How do I know? The Elder in heaven says so, "These are the ones who come out of the great tribulation, and they have washed their robes and made them white in the blood of the Lamb." Unlike the fantasies of the millennialistic crowd, the great tribulation is not some future event to which the world still looks. It is now, the troubles and persecution of the Christian Church on earth – the Church Militant. We are in the midst of the great tribulation, and those who endure by the grace of God will be numbered among that great crowd, we who have washed our robes in the blood of the Lamb and made them white. That is an image of forgiveness through the death and resurrection of Jesus.
Throughout eternity, John says, we will be singing, speaking, shouting out, and praying thanks to God for our salvation. We will serve God day and night, as we should be doing here and now, but fail due to the weakness and corruption of our sinful flesh. The picture is constant, endless praise and prayer. Now, Heaven may look just like this, but I suspect that this is an image representing the perfection, praise, and love of our lives in eternity.
Heaven is the temple of God in which we shall serve Him. We will be under God's blessings and protection forever. The signs and symptoms and effects of sin will be no more – no hunger, no thirst, no unbearable heat of the sun beating down on us. Instead, Jesus will lead us and guide us as our Shepherd, leading us to and through everlasting life – and that life is without sorrow of any kind. There will be no more tears.
Every Biblical picture of Heaven is really nothing more than a teaching tool, aiming to reveal something about a place and an existence in the presence of God that defies human comprehension. This one tells us about our thanksgiving and praise, and the security and peace of our lives in eternity. It reminds us that it is all-encompassing – everyone who has placed their trust in God, that is in forgiveness and life on account of Jesus and what He has accomplished for us and given to us, shall be there from all times and all places.
The Church on earth celebrates All Saints Day to mark that specific hope. You know it was called All Hallows in the old days, leading to All Hallows' Eve, or Halloween, and the silly superstition that since the day was all hallows it must be the holiest day of the year. It figured in their superstition that the night before must be the night of the greatest sway of evil - so we ended up with super-spooky Halloween on the night before.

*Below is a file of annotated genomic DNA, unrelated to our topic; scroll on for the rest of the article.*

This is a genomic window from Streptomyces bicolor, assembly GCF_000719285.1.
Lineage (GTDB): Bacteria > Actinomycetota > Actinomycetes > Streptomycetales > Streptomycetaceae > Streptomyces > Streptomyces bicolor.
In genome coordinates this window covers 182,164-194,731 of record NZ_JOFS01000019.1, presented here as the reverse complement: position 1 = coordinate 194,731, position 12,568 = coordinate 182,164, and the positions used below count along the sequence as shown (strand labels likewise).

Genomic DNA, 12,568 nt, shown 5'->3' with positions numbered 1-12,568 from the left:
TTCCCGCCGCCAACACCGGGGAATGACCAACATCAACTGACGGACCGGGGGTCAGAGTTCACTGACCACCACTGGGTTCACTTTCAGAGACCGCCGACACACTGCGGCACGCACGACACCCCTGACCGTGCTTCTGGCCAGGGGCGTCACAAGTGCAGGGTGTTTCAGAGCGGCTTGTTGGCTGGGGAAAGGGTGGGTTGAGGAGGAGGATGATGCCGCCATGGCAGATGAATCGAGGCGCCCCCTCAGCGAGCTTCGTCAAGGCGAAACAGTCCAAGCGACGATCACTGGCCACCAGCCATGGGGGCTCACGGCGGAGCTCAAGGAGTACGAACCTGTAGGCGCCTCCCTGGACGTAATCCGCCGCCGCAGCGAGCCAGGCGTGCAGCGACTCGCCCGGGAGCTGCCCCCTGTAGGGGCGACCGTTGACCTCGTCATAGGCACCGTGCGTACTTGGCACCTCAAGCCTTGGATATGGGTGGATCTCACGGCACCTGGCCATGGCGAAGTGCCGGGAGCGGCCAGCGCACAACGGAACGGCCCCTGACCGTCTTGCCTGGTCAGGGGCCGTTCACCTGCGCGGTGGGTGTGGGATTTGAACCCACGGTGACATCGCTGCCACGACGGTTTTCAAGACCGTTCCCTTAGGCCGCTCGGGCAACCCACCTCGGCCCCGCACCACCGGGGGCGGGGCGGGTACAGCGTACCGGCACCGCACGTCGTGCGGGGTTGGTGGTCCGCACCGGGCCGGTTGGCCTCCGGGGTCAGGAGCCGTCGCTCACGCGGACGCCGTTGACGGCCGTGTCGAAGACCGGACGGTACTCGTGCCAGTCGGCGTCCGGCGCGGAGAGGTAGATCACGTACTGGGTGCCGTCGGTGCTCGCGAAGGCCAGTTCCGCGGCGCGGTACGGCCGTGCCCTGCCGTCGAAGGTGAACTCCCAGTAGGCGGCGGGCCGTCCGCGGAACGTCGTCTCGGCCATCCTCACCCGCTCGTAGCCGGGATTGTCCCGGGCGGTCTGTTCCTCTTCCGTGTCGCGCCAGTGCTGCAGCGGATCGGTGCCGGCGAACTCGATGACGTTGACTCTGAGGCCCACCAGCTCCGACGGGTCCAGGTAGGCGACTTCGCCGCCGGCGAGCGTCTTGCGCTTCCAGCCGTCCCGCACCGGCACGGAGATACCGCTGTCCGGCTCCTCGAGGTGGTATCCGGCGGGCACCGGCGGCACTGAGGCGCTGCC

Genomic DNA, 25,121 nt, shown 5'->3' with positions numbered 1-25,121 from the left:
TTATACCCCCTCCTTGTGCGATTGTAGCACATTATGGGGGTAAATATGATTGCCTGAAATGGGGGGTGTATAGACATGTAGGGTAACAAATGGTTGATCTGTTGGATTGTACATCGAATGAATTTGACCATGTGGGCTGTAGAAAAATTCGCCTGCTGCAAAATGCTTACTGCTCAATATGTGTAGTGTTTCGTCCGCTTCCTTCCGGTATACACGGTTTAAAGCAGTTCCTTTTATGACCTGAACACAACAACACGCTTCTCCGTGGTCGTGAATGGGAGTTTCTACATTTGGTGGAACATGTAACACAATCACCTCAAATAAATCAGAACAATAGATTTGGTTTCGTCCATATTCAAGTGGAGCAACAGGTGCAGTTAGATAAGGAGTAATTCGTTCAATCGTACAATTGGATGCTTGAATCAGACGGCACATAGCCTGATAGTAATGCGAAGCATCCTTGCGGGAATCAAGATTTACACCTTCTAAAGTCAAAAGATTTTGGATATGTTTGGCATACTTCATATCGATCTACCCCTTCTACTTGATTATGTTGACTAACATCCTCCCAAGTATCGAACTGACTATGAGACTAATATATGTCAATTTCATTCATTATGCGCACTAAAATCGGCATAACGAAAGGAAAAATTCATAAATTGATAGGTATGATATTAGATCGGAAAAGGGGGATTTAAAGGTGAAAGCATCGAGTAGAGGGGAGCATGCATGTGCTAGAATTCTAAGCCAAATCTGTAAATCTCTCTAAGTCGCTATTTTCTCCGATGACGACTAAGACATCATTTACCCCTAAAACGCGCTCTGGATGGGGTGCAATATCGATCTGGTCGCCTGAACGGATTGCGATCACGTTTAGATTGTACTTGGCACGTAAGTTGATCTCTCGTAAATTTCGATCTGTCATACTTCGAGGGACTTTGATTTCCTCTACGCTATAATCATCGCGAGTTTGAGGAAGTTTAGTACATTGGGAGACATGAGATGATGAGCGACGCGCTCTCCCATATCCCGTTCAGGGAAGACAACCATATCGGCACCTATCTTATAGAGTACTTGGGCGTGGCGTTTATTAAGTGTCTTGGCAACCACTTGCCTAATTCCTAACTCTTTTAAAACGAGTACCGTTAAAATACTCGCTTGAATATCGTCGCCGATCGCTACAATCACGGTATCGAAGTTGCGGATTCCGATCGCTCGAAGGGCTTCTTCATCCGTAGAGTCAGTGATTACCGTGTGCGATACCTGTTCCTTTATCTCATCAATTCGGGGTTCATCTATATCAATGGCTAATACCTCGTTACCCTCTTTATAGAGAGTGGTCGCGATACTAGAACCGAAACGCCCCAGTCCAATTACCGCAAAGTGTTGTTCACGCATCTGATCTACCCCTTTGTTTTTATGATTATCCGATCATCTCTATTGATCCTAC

The church has often had the custom of reading the names of all those members of the congregation who have gone to their heavenly reward in the past year on All Saints Day. Our list this year would include Celesta Kyar and Marvin Runyan, Betty Wiese, who passed away since our last All Saints Day, and perhaps Rosalie Standing. We count them among the host of heaven, pictured for us in this text. Your parents and grandparents that believed are among that throng in heaven, as you each will one day be if you hold fast the faith and trust in the Lord. Among that crowd, there will be no sin, no death, no sorrow, no sickness, only joy and thanksgiving, and a reunion before God which will never end.
The final detail to note is that the Lamb – Jesus – will be in our midst. He will be our Shepherd, guiding us and leading us, and He will be among us, just as He is now, "wherever two or three are gathered together in My name, there am I in their midst." The difference, I suspect, is that we will see Him there and hear Him directly, with no more hiding from our senses because, in this world, we walk by faith and not by sight – but in the world to come, we will walk in glory and see the truth, and have opportunity, which we will never fail to use, of worshiping our Lord directly and immediately, and not just through symbols and liturgy.
On that day we will sing our thanksgiving along with all those we have loved who have gone before us. It is that coming day that we confess by celebrating All Saints Day, a day (the eternal day) in which there will be no more tears because God Himself will wipe away every tear from our eyes.
In the Name of the Father, and of the Son, and of the Holy Ghost
(Let the people say "Amen").
Sunday, November 01, 2020
No More Tears